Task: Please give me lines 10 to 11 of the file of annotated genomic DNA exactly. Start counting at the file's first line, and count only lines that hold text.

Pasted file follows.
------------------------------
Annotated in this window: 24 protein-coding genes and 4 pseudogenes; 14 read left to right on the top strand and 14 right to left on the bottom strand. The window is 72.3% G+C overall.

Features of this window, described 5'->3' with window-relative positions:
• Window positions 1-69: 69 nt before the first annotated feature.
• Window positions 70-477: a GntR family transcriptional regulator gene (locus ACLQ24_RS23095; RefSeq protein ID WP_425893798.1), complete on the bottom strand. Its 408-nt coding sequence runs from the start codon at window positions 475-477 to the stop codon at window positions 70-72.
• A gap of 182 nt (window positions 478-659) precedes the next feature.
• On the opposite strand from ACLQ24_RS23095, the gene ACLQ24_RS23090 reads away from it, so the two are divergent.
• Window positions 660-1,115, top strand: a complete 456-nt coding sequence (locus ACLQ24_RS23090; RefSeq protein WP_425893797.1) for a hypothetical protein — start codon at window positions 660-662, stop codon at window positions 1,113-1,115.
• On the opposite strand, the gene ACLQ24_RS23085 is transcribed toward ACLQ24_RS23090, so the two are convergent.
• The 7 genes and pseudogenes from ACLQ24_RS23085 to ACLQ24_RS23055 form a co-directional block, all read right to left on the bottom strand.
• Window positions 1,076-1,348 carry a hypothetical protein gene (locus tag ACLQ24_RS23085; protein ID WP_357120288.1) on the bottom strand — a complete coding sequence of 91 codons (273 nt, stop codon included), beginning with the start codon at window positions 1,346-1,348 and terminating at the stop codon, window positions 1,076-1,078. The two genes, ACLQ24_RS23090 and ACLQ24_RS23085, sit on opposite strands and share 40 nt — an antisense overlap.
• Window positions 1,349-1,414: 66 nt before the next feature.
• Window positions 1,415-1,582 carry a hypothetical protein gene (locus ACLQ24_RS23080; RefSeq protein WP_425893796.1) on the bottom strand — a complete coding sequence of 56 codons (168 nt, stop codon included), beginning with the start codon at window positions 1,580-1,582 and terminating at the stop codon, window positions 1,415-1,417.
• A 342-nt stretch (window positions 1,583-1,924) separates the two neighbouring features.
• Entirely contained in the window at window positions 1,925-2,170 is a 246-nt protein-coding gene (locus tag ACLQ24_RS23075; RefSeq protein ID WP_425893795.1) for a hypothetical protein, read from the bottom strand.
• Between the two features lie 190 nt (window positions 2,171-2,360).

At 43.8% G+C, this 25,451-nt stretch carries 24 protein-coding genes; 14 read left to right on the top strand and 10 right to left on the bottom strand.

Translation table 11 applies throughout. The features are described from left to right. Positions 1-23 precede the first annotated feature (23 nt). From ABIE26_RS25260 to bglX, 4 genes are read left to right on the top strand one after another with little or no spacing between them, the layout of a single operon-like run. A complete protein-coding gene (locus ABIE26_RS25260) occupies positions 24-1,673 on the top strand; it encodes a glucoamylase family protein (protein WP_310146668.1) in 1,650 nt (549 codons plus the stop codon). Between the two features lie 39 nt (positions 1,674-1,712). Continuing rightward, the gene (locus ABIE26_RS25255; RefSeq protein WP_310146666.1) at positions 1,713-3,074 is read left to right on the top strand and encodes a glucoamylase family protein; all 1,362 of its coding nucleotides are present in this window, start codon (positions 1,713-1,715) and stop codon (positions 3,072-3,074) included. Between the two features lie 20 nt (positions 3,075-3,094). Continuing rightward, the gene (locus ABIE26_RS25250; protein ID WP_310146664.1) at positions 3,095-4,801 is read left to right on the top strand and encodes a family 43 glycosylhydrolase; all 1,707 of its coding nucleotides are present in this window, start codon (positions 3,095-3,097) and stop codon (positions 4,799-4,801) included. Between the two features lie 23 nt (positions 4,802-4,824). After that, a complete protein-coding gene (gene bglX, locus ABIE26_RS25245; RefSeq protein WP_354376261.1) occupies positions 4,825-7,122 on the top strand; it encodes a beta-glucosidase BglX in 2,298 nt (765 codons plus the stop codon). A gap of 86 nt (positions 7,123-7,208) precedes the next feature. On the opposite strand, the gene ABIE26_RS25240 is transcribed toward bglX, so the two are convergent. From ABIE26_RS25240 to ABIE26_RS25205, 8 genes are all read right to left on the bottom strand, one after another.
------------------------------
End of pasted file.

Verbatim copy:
• Window positions 1,076-1,348 carry a hypothetical protein gene (locus tag ACLQ24_RS23085; protein ID WP_357120288.1) on the bottom strand — a complete coding sequence of 91 codons (273 nt, stop codon included), beginning with the start codon at window positions 1,346-1,348 and terminating at the stop codon, window positions 1,076-1,078. The two genes, ACLQ24_RS23090 and ACLQ24_RS23085, sit on opposite strands and share 40 nt — an antisense overlap.
• Window positions 1,349-1,414: 66 nt before the next feature.